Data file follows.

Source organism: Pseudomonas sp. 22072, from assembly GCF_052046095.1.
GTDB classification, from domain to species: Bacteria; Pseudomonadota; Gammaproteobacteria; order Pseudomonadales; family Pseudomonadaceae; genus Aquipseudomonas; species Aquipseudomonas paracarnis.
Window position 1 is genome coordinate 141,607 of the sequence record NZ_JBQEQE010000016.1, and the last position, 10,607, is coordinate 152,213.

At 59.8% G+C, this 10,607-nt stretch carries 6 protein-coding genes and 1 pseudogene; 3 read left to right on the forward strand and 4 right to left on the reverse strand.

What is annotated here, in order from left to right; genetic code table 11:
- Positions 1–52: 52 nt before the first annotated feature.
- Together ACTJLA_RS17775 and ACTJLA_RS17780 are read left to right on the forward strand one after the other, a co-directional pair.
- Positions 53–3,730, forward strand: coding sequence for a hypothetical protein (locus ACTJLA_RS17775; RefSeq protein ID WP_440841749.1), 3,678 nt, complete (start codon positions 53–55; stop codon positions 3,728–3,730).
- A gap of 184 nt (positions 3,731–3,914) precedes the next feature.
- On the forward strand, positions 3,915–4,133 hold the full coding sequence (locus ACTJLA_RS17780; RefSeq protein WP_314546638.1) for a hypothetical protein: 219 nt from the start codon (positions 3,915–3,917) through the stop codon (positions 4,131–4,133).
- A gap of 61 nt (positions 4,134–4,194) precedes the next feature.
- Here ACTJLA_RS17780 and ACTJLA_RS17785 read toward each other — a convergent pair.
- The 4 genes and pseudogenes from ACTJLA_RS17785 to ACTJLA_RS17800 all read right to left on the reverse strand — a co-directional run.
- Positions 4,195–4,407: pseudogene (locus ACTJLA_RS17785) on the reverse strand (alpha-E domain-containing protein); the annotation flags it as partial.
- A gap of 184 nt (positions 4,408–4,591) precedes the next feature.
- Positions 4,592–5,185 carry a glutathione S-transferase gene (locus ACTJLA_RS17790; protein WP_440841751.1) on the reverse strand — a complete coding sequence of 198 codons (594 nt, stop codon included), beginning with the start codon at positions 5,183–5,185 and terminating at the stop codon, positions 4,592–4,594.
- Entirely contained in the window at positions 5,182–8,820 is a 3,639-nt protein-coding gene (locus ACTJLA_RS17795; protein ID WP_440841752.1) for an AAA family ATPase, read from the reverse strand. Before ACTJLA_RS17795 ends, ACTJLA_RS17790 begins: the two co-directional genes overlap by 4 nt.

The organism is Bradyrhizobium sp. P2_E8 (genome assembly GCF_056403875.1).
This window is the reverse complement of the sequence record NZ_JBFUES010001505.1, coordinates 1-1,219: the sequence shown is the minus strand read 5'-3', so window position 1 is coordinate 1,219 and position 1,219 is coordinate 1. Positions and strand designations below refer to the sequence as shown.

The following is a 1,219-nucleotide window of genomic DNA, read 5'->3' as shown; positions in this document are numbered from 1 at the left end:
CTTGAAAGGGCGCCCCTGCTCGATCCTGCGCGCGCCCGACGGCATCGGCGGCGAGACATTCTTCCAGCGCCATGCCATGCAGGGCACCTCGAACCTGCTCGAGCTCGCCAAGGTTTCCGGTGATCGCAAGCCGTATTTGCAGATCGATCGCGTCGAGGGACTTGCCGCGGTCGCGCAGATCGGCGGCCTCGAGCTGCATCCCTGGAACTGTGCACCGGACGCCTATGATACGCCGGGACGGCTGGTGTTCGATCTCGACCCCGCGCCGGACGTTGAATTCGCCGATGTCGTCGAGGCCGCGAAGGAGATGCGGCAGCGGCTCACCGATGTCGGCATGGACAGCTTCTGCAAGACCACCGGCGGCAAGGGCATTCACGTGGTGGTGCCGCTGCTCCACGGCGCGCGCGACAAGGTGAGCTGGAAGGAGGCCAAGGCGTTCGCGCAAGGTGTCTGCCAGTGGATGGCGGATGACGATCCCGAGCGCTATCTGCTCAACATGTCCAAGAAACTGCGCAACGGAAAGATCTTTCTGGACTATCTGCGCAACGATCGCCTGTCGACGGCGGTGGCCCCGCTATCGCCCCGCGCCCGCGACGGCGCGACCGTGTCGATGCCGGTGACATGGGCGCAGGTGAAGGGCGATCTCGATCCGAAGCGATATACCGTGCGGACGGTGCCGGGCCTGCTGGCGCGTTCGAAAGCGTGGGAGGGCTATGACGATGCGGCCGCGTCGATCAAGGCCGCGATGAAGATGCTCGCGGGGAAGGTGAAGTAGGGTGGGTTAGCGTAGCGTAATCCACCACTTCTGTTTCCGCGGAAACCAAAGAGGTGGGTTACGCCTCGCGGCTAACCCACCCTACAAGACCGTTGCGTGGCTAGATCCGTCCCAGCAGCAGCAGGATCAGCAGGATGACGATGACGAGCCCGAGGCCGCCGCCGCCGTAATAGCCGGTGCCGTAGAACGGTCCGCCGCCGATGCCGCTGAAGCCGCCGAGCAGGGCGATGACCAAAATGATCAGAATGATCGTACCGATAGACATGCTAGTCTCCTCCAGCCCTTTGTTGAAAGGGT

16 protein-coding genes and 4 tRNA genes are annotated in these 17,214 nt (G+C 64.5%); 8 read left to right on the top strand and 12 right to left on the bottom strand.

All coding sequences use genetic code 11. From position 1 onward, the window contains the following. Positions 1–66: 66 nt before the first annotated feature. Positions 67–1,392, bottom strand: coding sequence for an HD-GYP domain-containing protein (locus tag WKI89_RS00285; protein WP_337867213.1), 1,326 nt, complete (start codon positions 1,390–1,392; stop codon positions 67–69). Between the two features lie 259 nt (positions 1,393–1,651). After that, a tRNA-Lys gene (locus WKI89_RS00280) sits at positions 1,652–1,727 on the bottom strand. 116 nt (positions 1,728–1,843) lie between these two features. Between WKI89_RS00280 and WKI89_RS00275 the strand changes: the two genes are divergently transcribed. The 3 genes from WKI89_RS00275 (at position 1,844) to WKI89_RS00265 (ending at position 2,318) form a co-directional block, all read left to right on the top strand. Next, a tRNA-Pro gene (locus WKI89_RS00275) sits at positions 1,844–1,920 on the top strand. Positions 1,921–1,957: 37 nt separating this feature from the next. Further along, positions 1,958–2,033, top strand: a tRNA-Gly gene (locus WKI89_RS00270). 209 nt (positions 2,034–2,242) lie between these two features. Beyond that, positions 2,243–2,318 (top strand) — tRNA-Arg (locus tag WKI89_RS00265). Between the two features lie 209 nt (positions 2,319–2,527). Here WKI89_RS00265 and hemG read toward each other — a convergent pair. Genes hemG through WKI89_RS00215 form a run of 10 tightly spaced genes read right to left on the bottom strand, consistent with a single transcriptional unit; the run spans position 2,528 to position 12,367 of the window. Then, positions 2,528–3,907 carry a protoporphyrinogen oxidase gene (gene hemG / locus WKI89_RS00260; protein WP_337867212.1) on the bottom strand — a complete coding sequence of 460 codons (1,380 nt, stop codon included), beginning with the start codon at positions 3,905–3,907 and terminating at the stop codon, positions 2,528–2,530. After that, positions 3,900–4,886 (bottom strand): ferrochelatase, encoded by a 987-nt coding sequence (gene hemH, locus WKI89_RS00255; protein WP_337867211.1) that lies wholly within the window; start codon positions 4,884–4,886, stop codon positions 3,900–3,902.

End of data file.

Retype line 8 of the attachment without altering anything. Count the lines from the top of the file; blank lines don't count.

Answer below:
- Positions 53–3,730, forward strand: coding sequence for a hypothetical protein (locus ACTJLA_RS17775; RefSeq protein ID WP_440841749.1), 3,678 nt, complete (start codon positions 53–55; stop codon positions 3,728–3,730).